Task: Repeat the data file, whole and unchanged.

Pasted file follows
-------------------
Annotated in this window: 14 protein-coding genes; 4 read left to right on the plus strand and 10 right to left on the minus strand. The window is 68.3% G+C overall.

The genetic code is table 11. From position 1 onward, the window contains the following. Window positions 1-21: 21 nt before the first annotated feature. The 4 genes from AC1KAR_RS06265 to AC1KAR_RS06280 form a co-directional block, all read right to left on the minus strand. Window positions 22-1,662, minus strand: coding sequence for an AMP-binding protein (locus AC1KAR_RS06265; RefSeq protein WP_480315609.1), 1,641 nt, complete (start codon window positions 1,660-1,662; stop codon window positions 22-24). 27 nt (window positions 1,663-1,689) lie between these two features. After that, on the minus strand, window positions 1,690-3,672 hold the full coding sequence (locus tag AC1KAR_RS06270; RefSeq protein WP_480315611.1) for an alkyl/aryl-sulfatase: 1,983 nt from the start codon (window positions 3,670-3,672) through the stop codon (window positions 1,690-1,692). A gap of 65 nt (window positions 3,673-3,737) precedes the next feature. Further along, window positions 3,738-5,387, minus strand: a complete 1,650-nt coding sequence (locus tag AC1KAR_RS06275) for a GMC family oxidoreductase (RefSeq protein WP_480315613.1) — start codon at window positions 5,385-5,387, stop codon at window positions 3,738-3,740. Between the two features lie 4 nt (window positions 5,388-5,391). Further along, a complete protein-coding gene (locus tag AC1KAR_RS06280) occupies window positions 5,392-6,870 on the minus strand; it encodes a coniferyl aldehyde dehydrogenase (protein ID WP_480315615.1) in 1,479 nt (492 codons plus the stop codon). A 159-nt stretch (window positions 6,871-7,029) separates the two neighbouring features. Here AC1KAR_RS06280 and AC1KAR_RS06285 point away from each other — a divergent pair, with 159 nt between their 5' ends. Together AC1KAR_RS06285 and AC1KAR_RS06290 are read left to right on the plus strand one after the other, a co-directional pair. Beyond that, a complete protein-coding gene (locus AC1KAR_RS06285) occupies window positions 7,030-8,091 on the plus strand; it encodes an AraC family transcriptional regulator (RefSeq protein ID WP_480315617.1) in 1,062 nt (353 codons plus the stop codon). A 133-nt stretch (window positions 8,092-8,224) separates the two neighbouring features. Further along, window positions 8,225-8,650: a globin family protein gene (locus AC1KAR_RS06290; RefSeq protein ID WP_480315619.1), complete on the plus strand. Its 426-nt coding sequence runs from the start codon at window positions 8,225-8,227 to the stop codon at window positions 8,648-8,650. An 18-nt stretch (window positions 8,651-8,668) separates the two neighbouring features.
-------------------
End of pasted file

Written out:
Annotated in this window: 14 protein-coding genes; 4 read left to right on the plus strand and 10 right to left on the minus strand. The window is 68.3% G+C overall.

The genetic code is table 11. From position 1 onward, the window contains the following. Window positions 1-21: 21 nt before the first annotated feature. The 4 genes from AC1KAR_RS06265 to AC1KAR_RS06280 form a co-directional block, all read right to left on the minus strand. Window positions 22-1,662, minus strand: coding sequence for an AMP-binding protein (locus AC1KAR_RS06265; RefSeq protein WP_480315609.1), 1,641 nt, complete (start codon window positions 1,660-1,662; stop codon window positions 22-24). 27 nt (window positions 1,663-1,689) lie between these two features. After that, on the minus strand, window positions 1,690-3,672 hold the full coding sequence (locus tag AC1KAR_RS06270; RefSeq protein WP_480315611.1) for an alkyl/aryl-sulfatase: 1,983 nt from the start codon (window positions 3,670-3,672) through the stop codon (window positions 1,690-1,692). A gap of 65 nt (window positions 3,673-3,737) precedes the next feature. Further along, window positions 3,738-5,387, minus strand: a complete 1,650-nt coding sequence (locus tag AC1KAR_RS06275) for a GMC family oxidoreductase (RefSeq protein WP_480315613.1) — start codon at window positions 5,385-5,387, stop codon at window positions 3,738-3,740. Between the two features lie 4 nt (window positions 5,388-5,391). Further along, a complete protein-coding gene (locus tag AC1KAR_RS06280) occupies window positions 5,392-6,870 on the minus strand; it encodes a coniferyl aldehyde dehydrogenase (protein ID WP_480315615.1) in 1,479 nt (492 codons plus the stop codon). A 159-nt stretch (window positions 6,871-7,029) separates the two neighbouring features. Here AC1KAR_RS06280 and AC1KAR_RS06285 point away from each other — a divergent pair, with 159 nt between their 5' ends. Together AC1KAR_RS06285 and AC1KAR_RS06290 are read left to right on the plus strand one after the other, a co-directional pair. Beyond that, a complete protein-coding gene (locus AC1KAR_RS06285) occupies window positions 7,030-8,091 on the plus strand; it encodes an AraC family transcriptional regulator (RefSeq protein ID WP_480315617.1) in 1,062 nt (353 codons plus the stop codon). A 133-nt stretch (window positions 8,092-8,224) separates the two neighbouring features. Further along, window positions 8,225-8,650: a globin family protein gene (locus AC1KAR_RS06290; RefSeq protein ID WP_480315619.1), complete on the plus strand. Its 426-nt coding sequence runs from the start codon at window positions 8,225-8,227 to the stop codon at window positions 8,648-8,650. An 18-nt stretch (window positions 8,651-8,668) separates the two neighbouring features.